Oxygen As A Control Over 2.4 Billion Years Of Earth's Atmospheric Evolution

Levels of diffusion-limited hydrogen escape varying with O2 concentrations. a, The total hydrogen mixing ratio fT(H) profile is plotted for the simulations of PI (black), 1% PAL (dark blue), 0.5% PAL (blue), 0.1% PAL (light blue) and YS (red), in units of parts per million by volume (ppmv). Total hydrogen is mainly composed of water vapour (H2O), methane (CH4), atomic hydrogen (H) and molecular hydrogen (H2). The approximate pressure of the homopause is indicated by the grey dotted line. b, A qualitative diagram showing the relative levels (not to scale) of hydrogen escape through Earth’s history.

Since the formation of the terrestrial planets, atmospheric loss has irreversibly altered their atmospheres, leading to remarkably different surface environments - Earth has remained habitable while Venus and Mars are apparently desolate.

The concept of habitability centres around the availability of liquid water which depends greatly on the composition of the atmosphere. While the history of molecular oxygen O2 in Earth's atmosphere is debated, geological evidence supports at least two major episodes of increasing oxygenation: the Great Oxidation Event and the Neoproterozoic Oxidation Event. Both are thought to have been pivotal for the development and evolution of life.

We demonstrate through three-dimensional simulations that atmospheric O2 concentrations on Earth directly control the evolution and distribution of greenhouse gases (such as O3, H2O, CH4 and CO2) and the atmospheric temperature structure. In particular, at ≤1% the present atmospheric level (PAL) of O2, the stratosphere collapses. Our simulations show that a biologically ineffective ozone shield, lower than previously thought, existed during the Proterozoic, with a need for a Phanerozoic ozone shield to allow the emergence of surface life.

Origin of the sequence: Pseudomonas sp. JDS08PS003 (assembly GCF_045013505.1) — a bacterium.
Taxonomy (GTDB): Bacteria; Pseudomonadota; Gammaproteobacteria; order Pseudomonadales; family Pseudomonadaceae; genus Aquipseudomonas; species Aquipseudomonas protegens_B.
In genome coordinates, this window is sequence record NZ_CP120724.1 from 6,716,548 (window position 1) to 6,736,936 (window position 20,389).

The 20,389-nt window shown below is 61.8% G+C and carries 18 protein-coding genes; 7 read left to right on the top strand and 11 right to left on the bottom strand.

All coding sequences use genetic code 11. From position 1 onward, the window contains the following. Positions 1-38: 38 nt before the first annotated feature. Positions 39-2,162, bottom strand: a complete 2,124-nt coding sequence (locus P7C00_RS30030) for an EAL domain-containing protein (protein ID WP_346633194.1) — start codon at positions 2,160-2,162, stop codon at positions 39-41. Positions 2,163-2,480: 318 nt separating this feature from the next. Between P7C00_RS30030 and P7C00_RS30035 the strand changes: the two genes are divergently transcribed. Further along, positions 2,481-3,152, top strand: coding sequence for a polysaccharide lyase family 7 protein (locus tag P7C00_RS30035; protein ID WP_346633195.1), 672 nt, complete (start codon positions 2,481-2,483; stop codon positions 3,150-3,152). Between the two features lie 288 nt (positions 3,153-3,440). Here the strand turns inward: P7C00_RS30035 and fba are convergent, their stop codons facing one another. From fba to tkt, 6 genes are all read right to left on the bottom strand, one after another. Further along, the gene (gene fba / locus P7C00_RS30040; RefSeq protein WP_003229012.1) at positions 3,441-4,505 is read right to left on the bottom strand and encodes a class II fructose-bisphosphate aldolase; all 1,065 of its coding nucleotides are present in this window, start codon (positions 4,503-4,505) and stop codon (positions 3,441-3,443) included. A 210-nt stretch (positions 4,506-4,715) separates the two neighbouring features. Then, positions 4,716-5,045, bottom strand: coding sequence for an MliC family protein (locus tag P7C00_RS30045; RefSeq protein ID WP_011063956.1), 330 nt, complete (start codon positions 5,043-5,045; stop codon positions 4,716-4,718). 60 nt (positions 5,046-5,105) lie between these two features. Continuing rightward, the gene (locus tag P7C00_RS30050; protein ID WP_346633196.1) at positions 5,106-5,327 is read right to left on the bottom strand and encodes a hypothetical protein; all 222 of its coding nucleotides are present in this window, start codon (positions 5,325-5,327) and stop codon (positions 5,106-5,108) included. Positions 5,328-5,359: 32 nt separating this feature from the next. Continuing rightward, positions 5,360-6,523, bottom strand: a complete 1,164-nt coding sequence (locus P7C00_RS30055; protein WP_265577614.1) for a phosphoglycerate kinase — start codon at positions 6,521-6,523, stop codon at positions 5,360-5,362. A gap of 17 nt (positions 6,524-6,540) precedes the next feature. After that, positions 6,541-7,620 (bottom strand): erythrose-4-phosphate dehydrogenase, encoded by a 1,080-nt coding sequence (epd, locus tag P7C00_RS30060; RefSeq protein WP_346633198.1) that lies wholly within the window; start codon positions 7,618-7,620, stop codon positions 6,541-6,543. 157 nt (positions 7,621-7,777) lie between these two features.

We find that O2 acts as a valve for the loss rate of atmospheric hydrogen through the exosphere. Estimated levels of hydrogen escape for the Proterozoic eon are all lower than present day, enabling us to establish Earth's water loss timeline. Furthermore, we demonstrate how O2 on terrestrial exoplanets determines their theoretical transmission spectra, challenging signal-to-nose ratio assumptions contributing to the design of next generation telescopes that will facilitate the characterisation of Earth-like worlds.

Gregory Cooke (1), Dan Marsh (1 and 2), Catherine Walsh (1), Benjamin Black (3), Jean-François Lamarque (2) ((1) School of Physics and Astronomy, University of Leeds, (2) National Center for Atmospheric Research, Boulder, (3) Department of Earth and Atmospheric Sciences, The City College of New York)

Comments: 27 pages, 10 figures. Submitted to Nature Geoscience. Figure 5 has been changed from submitted version. Comments are very welcome
Subjects: Earth and Planetary Astrophysics (astro-ph.EP); Atmospheric and Oceanic Physics (physics.ao-ph); Geophysics (physics.geo-ph)
Cite as: arXiv:2102.11675 [astro-ph.EP] (or arXiv:2102.11675v1 [astro-ph.EP] for this version)
Submission history
From: Gregory Cooke
[v1] Tue, 23 Feb 2021 13:05:16 UTC (468 KB)

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